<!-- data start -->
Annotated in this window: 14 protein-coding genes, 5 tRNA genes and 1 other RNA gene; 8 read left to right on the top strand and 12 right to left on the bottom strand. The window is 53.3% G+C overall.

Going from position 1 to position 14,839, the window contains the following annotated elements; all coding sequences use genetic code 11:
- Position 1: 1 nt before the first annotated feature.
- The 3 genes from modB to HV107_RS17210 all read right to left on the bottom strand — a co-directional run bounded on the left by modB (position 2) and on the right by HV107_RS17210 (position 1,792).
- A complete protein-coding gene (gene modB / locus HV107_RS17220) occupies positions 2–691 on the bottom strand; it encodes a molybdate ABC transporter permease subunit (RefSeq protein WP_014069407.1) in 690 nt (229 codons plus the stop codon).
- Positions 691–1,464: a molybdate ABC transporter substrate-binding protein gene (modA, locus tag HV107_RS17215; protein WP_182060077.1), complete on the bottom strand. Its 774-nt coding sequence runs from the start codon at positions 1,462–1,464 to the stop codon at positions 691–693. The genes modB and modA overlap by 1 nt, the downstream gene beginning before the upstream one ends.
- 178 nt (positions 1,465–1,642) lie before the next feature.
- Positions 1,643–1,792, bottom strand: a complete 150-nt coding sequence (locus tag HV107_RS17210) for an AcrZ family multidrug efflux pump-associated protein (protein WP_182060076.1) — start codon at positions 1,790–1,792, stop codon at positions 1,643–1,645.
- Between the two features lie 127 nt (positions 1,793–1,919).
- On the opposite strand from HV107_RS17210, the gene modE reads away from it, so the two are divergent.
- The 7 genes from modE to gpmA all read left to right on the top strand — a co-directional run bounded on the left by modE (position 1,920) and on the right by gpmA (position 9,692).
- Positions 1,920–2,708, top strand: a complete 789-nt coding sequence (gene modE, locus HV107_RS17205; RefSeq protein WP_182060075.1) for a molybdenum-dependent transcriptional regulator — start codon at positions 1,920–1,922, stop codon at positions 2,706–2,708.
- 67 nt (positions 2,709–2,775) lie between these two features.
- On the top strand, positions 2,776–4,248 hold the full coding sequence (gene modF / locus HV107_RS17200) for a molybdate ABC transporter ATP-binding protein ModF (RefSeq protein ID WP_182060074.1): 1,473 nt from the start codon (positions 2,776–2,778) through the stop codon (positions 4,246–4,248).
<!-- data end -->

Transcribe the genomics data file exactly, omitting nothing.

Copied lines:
Annotated in this window: 14 protein-coding genes, 5 tRNA genes and 1 other RNA gene; 8 read left to right on the top strand and 12 right to left on the bottom strand. The window is 53.3% G+C overall.

Going from position 1 to position 14,839, the window contains the following annotated elements; all coding sequences use genetic code 11:
- Position 1: 1 nt before the first annotated feature.
- The 3 genes from modB to HV107_RS17210 all read right to left on the bottom strand — a co-directional run bounded on the left by modB (position 2) and on the right by HV107_RS17210 (position 1,792).
- A complete protein-coding gene (gene modB / locus HV107_RS17220) occupies positions 2–691 on the bottom strand; it encodes a molybdate ABC transporter permease subunit (RefSeq protein WP_014069407.1) in 690 nt (229 codons plus the stop codon).
- Positions 691–1,464: a molybdate ABC transporter substrate-binding protein gene (modA, locus tag HV107_RS17215; protein WP_182060077.1), complete on the bottom strand. Its 774-nt coding sequence runs from the start codon at positions 1,462–1,464 to the stop codon at positions 691–693. The genes modB and modA overlap by 1 nt, the downstream gene beginning before the upstream one ends.
- 178 nt (positions 1,465–1,642) lie before the next feature.
- Positions 1,643–1,792, bottom strand: a complete 150-nt coding sequence (locus tag HV107_RS17210) for an AcrZ family multidrug efflux pump-associated protein (protein WP_182060076.1) — start codon at positions 1,790–1,792, stop codon at positions 1,643–1,645.
- Between the two features lie 127 nt (positions 1,793–1,919).
- On the opposite strand from HV107_RS17210, the gene modE reads away from it, so the two are divergent.
- The 7 genes from modE to gpmA all read left to right on the top strand — a co-directional run bounded on the left by modE (position 1,920) and on the right by gpmA (position 9,692).
- Positions 1,920–2,708, top strand: a complete 789-nt coding sequence (gene modE, locus HV107_RS17205; RefSeq protein WP_182060075.1) for a molybdenum-dependent transcriptional regulator — start codon at positions 1,920–1,922, stop codon at positions 2,706–2,708.
- 67 nt (positions 2,709–2,775) lie between these two features.
- On the top strand, positions 2,776–4,248 hold the full coding sequence (gene modF / locus HV107_RS17200) for a molybdate ABC transporter ATP-binding protein ModF (RefSeq protein ID WP_182060074.1): 1,473 nt from the start codon (positions 2,776–2,778) through the stop codon (positions 4,246–4,248).